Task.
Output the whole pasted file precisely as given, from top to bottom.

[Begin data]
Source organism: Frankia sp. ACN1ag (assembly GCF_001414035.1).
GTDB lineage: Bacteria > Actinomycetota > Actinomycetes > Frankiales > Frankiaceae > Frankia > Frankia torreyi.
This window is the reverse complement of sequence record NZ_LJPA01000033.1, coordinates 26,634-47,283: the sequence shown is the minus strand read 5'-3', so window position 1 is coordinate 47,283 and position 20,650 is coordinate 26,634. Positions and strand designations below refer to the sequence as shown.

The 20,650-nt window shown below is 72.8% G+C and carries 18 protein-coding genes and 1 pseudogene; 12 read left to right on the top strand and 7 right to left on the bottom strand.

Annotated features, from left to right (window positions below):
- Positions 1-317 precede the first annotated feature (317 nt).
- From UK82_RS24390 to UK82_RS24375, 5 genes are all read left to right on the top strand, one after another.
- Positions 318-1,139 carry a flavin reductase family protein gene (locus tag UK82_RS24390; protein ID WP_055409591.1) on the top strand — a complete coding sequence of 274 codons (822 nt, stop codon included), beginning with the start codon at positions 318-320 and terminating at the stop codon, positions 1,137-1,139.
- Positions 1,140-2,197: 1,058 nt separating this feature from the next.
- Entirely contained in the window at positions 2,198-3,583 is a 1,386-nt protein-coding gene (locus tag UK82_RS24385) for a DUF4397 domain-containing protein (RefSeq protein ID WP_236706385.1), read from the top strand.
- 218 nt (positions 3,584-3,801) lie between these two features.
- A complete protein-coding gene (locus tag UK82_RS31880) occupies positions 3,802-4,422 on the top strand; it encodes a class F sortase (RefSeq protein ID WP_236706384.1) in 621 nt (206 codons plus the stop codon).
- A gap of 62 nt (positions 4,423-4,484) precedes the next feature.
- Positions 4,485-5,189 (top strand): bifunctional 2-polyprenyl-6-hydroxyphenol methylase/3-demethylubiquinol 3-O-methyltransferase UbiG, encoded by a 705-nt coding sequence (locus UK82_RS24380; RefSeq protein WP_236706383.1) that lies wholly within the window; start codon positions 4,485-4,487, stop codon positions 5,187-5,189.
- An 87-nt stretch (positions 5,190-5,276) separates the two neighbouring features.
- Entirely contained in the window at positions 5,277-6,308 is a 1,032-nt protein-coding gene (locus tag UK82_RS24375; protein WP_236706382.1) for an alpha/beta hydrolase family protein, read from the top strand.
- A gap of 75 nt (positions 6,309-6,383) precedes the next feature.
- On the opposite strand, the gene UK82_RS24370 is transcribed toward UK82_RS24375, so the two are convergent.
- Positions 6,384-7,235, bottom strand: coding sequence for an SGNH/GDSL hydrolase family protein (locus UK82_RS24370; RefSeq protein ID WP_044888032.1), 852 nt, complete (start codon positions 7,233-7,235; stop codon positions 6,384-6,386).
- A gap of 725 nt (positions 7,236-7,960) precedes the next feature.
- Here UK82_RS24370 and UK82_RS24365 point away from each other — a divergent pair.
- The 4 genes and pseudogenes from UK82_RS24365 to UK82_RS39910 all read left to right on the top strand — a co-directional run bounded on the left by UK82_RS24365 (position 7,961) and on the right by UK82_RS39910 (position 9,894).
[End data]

Source organism: Frankia sp. ACN1ag (assembly GCF_001414035.1).
GTDB lineage: Bacteria > Actinomycetota > Actinomycetes > Frankiales > Frankiaceae > Frankia > Frankia torreyi.
This window is the reverse complement of sequence record NZ_LJPA01000033.1, coordinates 26,634-47,283: the sequence shown is the minus strand read 5'-3', so window position 1 is coordinate 47,283 and position 20,650 is coordinate 26,634. Positions and strand designations below refer to the sequence as shown.

The 20,650-nt window shown below is 72.8% G+C and carries 18 protein-coding genes and 1 pseudogene; 12 read left to right on the top strand and 7 right to left on the bottom strand.

Annotated features, from left to right (window positions below):
- Positions 1-317 precede the first annotated feature (317 nt).
- From UK82_RS24390 to UK82_RS24375, 5 genes are all read left to right on the top strand, one after another.
- Positions 318-1,139 carry a flavin reductase family protein gene (locus tag UK82_RS24390; protein ID WP_055409591.1) on the top strand — a complete coding sequence of 274 codons (822 nt, stop codon included), beginning with the start codon at positions 318-320 and terminating at the stop codon, positions 1,137-1,139.
- Positions 1,140-2,197: 1,058 nt separating this feature from the next.
- Entirely contained in the window at positions 2,198-3,583 is a 1,386-nt protein-coding gene (locus tag UK82_RS24385) for a DUF4397 domain-containing protein (RefSeq protein ID WP_236706385.1), read from the top strand.
- 218 nt (positions 3,584-3,801) lie between these two features.
- A complete protein-coding gene (locus tag UK82_RS31880) occupies positions 3,802-4,422 on the top strand; it encodes a class F sortase (RefSeq protein ID WP_236706384.1) in 621 nt (206 codons plus the stop codon).
- A gap of 62 nt (positions 4,423-4,484) precedes the next feature.
- Positions 4,485-5,189 (top strand): bifunctional 2-polyprenyl-6-hydroxyphenol methylase/3-demethylubiquinol 3-O-methyltransferase UbiG, encoded by a 705-nt coding sequence (locus UK82_RS24380; RefSeq protein WP_236706383.1) that lies wholly within the window; start codon positions 4,485-4,487, stop codon positions 5,187-5,189.
- An 87-nt stretch (positions 5,190-5,276) separates the two neighbouring features.
- Entirely contained in the window at positions 5,277-6,308 is a 1,032-nt protein-coding gene (locus tag UK82_RS24375; protein WP_236706382.1) for an alpha/beta hydrolase family protein, read from the top strand.
- A gap of 75 nt (positions 6,309-6,383) precedes the next feature.
- On the opposite strand, the gene UK82_RS24370 is transcribed toward UK82_RS24375, so the two are convergent.
- Positions 6,384-7,235, bottom strand: coding sequence for an SGNH/GDSL hydrolase family protein (locus UK82_RS24370; RefSeq protein ID WP_044888032.1), 852 nt, complete (start codon positions 7,233-7,235; stop codon positions 6,384-6,386).
- A gap of 725 nt (positions 7,236-7,960) precedes the next feature.
- Here UK82_RS24370 and UK82_RS24365 point away from each other — a divergent pair.
- The 4 genes and pseudogenes from UK82_RS24365 to UK82_RS39910 all read left to right on the top strand — a co-directional run bounded on the left by UK82_RS24365 (position 7,961) and on the right by UK82_RS39910 (position 9,894).